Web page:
This page is an archive of a community-wide discussion. This page is no longer live. Further comments should be made in the Senate Hall or new Consensus Track pages rather than here so that this page is preserved as a historic record. The result was adopt slight wording change to the Manual of Style regarding quotations.jSarek 12:14, 2 May 2008 (UTC)
Having just learned about this CT, I'd like to make an addendum. As it is, the rules only explicitly allow "Text that is presented within actual quotation marks, indicating spoken dialogue" or "clearly presented within the confines of someone's memoirs, journal, or diary". Unfortunately, as with many specifically-worded policies, this doesn't cover everything. Namely, text that is clearly spoken, but not in quote marks; oftentimes, novels will use italics for cases of a line that a character remembers, and technically even comic quotes would be forbidden by this. So I propose a slight wording change:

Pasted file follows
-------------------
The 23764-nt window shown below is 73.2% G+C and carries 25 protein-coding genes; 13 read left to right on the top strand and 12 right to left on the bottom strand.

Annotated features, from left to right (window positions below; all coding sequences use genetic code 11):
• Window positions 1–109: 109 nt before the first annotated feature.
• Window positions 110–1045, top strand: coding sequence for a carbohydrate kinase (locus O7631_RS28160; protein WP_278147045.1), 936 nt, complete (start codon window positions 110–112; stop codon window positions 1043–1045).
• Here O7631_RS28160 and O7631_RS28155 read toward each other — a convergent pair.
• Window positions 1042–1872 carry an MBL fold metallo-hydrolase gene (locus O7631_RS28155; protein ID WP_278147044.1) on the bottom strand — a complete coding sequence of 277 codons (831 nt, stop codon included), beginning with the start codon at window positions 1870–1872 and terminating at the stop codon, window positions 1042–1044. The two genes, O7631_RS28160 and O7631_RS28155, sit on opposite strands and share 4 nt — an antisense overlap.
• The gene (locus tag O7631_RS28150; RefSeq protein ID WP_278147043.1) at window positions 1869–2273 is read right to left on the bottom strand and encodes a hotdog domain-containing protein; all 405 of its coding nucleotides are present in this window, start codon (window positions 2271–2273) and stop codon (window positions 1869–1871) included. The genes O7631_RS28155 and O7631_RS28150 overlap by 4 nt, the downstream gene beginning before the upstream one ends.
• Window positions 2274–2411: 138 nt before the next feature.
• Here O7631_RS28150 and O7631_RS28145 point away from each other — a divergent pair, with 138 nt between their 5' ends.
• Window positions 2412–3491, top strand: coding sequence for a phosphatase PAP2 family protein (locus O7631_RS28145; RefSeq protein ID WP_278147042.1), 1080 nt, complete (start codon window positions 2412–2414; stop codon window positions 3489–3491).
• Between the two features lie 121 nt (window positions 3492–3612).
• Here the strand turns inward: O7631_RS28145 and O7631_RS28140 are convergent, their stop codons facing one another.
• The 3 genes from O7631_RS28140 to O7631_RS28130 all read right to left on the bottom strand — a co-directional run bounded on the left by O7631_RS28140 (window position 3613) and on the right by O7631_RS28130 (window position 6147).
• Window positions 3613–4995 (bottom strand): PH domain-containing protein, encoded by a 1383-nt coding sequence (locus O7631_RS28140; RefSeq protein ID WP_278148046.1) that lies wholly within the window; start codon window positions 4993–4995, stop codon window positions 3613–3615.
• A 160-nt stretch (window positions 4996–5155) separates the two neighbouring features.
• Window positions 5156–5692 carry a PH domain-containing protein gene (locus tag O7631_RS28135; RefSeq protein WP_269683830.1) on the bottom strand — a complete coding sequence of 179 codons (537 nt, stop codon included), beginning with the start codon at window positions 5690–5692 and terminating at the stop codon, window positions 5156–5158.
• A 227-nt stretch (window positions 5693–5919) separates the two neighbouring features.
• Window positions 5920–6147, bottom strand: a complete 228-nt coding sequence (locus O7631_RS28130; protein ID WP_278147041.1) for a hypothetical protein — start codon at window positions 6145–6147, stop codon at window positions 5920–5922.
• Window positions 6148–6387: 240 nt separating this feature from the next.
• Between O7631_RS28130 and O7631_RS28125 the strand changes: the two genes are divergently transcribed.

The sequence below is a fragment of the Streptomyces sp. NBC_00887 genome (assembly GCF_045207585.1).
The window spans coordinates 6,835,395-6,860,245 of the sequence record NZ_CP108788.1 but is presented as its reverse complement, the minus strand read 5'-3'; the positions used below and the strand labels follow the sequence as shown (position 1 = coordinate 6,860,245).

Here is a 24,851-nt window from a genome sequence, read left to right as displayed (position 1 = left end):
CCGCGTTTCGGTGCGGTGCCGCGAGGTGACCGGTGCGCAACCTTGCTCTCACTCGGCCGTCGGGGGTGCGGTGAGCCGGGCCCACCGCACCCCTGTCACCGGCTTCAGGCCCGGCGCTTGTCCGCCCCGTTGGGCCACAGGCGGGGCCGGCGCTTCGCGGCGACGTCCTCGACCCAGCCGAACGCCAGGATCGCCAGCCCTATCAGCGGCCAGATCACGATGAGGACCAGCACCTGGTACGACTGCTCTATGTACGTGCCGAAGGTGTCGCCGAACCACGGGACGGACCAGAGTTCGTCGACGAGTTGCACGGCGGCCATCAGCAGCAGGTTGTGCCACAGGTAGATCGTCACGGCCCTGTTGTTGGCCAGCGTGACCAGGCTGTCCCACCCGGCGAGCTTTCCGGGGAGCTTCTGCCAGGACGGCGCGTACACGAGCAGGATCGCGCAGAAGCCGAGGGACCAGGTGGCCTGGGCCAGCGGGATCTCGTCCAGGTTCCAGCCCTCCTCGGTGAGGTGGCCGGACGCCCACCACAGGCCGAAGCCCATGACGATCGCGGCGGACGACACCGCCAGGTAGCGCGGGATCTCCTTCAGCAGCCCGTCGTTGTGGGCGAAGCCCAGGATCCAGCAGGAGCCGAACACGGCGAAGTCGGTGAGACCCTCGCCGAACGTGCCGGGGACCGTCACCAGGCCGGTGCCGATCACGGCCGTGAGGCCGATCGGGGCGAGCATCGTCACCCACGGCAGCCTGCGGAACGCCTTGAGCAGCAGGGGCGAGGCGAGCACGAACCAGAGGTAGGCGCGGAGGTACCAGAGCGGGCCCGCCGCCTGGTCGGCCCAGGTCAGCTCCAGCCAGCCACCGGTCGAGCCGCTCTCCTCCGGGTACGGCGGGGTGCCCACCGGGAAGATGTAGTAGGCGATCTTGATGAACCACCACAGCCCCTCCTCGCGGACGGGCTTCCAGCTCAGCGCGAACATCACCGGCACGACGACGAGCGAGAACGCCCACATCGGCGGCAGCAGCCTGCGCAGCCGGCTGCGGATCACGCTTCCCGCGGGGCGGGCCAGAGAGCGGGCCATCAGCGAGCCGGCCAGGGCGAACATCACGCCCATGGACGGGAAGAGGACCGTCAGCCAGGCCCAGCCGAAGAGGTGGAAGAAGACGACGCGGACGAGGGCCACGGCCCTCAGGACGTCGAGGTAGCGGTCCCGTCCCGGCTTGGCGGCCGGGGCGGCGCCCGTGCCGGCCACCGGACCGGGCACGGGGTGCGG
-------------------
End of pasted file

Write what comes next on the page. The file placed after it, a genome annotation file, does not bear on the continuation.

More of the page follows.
a. Text that is presented within actual quotation marks, indicating spoken dialogue
Will be changed to:
a. Text that is presented within actual quotation marks, or otherwise clearly marked as spoken dialogue
This, I think, should cover all instances of in-universe spoken dialogue—which I think all are in agreement should be allowed—that doesn't happen to have quote marks around it.
This sounds like a good idea. Can you perhaps provide an example of exactly what you're referring to? Toprawa and Ralltiir 07:33, 5 April 2008 (UTC)
"Still, deep down, he remembered his father once saying, There are times when the end justifies the means. But when you build an argument based on a whole series of such times, you may find that you've constructed an entire philosophy of evil." (Betrayal, 147 in my paperback) - Lord Hydronium 07:39, 5 April 2008 (UTC)
For clarification, this quote would start with "There are times when…" rather than "Still, deep down…"? The actual quote from Luke starts at "There are times…."